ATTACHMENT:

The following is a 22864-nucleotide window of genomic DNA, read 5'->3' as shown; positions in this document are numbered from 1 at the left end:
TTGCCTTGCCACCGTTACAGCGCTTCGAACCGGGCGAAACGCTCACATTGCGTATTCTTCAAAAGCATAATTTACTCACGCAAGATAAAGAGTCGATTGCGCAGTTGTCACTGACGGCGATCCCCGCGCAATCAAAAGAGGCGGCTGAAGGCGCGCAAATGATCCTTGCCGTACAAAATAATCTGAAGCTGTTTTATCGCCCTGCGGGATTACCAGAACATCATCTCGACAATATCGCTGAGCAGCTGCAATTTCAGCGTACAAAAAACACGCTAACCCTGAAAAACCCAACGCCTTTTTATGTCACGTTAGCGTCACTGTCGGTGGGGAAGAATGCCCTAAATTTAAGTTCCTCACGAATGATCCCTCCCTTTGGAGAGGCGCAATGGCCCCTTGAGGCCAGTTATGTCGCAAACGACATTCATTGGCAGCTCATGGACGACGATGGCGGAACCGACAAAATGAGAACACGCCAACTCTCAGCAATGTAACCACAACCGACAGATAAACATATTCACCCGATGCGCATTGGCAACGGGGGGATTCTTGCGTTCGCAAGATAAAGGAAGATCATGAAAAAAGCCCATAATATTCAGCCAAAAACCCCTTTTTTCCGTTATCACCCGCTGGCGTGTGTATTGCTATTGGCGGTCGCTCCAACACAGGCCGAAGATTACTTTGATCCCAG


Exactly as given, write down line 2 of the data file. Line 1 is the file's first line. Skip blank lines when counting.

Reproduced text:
TTGCCTTGCCACCGTTACAGCGCTTCGAACCGGGCGAAACGCTCACATTGCGTATTCTTCAAAAGCATAATTTACTCACGCAAGATAAAGAGTCGATTGCGCAGTTGTCACTGACGGCGATCCCCGCGCAATCAAAAGAGGCGGCTGAAGGCGCGCAAATGATCCTTGCCGTACAAAATAATCTGAAGCTGTTTTATCGCCCTGCGGGATTACCAGAACATCATCTCGACAATATCGCTGAGCAGCTGCAATTTCAGCGTACAAAAAACACGCTAACCCTGAAAAACCCAACGCCTTTTTATGTCACGTTAGCGTCACTGTCGGTGGGGAAGAATGCCCTAAATTTAAGTTCCTCACGAATGATCCCTCCCTTTGGAGAGGCGCAATGGCCCCTTGAGGCCAGTTATGTCGCAAACGACATTCATTGGCAGCTCATGGACGACGATGGCGGAACCGACAAAATGAGAACACGCCAACTCTCAGCAATGTAACCACAACCGACAGATAAACATATTCACCCGATGCGCATTGGCAACGGGGGGATTCTTGCGTTCGCAAGATAAAGGAAGATCATGAAAAAAGCCCATAATATTCAGCCAAAAACCCCTTTTTTCCGTTATCACCCGCTGGCGTGTGTATTGCTATTGGCGGTCGCTCCAACACAGGCCGAAGATTACTTTGATCCCAG